"It is partly our objective with this journal to develop an inter-disciplinary, cross-temporal, and socially interventionist (and therefore, also publicly intellectual) medieval cultural studies that would bring medieval studies into mutually beneficial critical relations with scholars working on a diverse array of post-medieval subjects, including critical theories that remain un- or under-historicized. It is also hoped that a concerted focus on the question of the relations between the medieval and modern in different times and places will help us to take better stock of the different roles that history and various processes of historicizing have played in the shaping of various presents and futures. Thus, we will develop, with scholars working in other periods and fields, critical engagements with the question of periodization itself and of the ways in which the production of disciplinary knowledges is bound up with historical chronologies and teleologies that have become sedimented over time. It is our aim to problematize these teleologies and to also work toward innovative modes of temporal thinking that would be productive of new critical theories for better understanding the relations between past, present, and future. At the same time, we are also concerned to further develop new methods for approaching and articulating all of the ways in which the medieval past remains both intransigent and silent, yet is also voluble and variable (in terms of how many of its material artifacts, textual and otherwise, still surround us), and therefore, the question of history and what it ultimately can and cannot account for as regards the 'realism' of the medieval past remains as a pressing concern."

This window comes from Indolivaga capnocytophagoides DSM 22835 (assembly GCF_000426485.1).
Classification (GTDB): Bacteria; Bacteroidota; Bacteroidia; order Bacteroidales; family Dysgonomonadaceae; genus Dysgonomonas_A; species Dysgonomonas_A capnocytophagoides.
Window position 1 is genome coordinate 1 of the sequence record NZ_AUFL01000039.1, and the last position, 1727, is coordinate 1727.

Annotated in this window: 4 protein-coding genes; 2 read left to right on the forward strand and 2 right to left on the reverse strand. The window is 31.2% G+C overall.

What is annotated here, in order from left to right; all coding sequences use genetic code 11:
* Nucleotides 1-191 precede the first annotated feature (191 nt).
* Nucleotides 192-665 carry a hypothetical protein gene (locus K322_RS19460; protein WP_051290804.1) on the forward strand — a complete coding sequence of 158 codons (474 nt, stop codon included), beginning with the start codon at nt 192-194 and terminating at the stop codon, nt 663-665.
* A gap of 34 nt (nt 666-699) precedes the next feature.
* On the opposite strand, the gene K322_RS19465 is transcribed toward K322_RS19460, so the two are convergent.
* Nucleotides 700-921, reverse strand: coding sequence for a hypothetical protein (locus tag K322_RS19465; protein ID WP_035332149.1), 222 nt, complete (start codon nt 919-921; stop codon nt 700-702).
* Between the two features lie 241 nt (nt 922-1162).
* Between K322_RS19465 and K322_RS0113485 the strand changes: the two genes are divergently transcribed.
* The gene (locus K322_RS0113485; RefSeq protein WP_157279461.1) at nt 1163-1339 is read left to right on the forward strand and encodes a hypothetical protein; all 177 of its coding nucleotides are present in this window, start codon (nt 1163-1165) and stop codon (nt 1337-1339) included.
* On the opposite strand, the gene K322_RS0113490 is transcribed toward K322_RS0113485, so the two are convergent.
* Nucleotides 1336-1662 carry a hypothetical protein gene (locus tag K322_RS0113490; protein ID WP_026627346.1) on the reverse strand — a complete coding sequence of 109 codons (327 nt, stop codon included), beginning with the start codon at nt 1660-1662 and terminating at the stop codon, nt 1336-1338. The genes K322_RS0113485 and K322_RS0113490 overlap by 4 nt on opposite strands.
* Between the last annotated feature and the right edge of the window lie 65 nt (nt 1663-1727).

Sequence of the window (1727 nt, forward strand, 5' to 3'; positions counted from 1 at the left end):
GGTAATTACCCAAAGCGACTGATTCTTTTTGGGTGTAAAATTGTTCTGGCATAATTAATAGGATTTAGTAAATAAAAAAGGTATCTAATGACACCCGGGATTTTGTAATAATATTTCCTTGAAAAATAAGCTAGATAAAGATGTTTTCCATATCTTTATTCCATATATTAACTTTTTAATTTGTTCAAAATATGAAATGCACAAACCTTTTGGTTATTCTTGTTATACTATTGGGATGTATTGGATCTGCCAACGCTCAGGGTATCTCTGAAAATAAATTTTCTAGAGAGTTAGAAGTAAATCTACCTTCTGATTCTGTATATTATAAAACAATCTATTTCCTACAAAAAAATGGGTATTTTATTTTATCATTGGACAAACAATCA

The journal would also, in addition to the aims articulated above, "advocate for and support the continuing development, from any and all disciplinary directions, of historicist, materialist, comparatist, and theoretical approaches to the subjects of the Middle Ages."